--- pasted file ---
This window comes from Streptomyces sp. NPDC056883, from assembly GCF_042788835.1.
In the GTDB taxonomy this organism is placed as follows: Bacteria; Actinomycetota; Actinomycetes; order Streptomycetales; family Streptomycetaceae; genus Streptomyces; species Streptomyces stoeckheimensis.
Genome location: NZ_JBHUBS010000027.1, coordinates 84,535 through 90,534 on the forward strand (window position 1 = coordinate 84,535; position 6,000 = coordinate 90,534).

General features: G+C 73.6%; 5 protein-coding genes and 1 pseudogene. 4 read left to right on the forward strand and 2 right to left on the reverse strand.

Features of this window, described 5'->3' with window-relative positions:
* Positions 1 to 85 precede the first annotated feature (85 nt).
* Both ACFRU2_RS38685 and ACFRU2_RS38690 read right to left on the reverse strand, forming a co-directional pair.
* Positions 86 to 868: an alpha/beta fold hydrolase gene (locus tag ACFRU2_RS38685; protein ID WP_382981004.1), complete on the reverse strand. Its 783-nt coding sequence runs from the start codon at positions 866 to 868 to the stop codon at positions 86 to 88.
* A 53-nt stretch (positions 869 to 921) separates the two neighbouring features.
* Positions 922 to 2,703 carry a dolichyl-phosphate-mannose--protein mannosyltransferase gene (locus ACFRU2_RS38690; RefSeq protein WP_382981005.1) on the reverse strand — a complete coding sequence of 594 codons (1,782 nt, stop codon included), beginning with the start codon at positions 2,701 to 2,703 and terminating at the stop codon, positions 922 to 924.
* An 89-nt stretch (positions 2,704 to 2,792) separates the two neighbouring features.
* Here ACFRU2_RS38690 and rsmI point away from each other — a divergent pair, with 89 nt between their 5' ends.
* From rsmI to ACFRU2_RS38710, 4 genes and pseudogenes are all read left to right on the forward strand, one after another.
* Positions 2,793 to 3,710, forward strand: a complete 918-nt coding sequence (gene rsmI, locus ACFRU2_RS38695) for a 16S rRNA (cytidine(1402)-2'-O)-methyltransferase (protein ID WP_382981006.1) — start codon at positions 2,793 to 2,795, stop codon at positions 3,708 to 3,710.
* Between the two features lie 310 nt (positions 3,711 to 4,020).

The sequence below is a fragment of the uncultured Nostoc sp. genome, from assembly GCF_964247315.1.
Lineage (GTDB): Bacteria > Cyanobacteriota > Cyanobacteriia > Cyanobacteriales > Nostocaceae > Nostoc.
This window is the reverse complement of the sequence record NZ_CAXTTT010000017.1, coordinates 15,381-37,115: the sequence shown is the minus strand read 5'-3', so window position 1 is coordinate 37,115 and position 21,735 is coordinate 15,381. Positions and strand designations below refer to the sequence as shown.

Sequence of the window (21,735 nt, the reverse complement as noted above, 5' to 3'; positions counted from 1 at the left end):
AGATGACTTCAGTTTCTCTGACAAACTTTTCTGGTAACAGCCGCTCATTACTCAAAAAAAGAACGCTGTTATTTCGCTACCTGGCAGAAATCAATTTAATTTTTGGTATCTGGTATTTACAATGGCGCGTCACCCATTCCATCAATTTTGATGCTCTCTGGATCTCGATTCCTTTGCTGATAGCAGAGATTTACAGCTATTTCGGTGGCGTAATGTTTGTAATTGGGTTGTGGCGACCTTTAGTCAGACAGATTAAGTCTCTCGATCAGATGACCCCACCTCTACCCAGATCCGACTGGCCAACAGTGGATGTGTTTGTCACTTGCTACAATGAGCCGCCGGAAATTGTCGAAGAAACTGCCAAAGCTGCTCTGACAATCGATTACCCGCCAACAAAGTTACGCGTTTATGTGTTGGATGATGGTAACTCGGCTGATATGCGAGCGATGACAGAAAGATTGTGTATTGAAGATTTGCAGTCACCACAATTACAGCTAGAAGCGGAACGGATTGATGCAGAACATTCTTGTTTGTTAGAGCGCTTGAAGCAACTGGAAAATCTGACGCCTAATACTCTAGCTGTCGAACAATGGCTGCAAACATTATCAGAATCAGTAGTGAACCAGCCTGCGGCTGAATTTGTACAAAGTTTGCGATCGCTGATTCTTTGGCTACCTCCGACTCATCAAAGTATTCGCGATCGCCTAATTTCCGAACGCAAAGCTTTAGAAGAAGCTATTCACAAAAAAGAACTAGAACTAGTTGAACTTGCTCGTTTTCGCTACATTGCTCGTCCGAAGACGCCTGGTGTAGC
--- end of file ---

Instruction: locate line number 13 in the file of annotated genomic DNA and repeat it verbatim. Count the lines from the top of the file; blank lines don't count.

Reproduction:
* From rsmI to ACFRU2_RS38710, 4 genes and pseudogenes are all read left to right on the forward strand, one after another.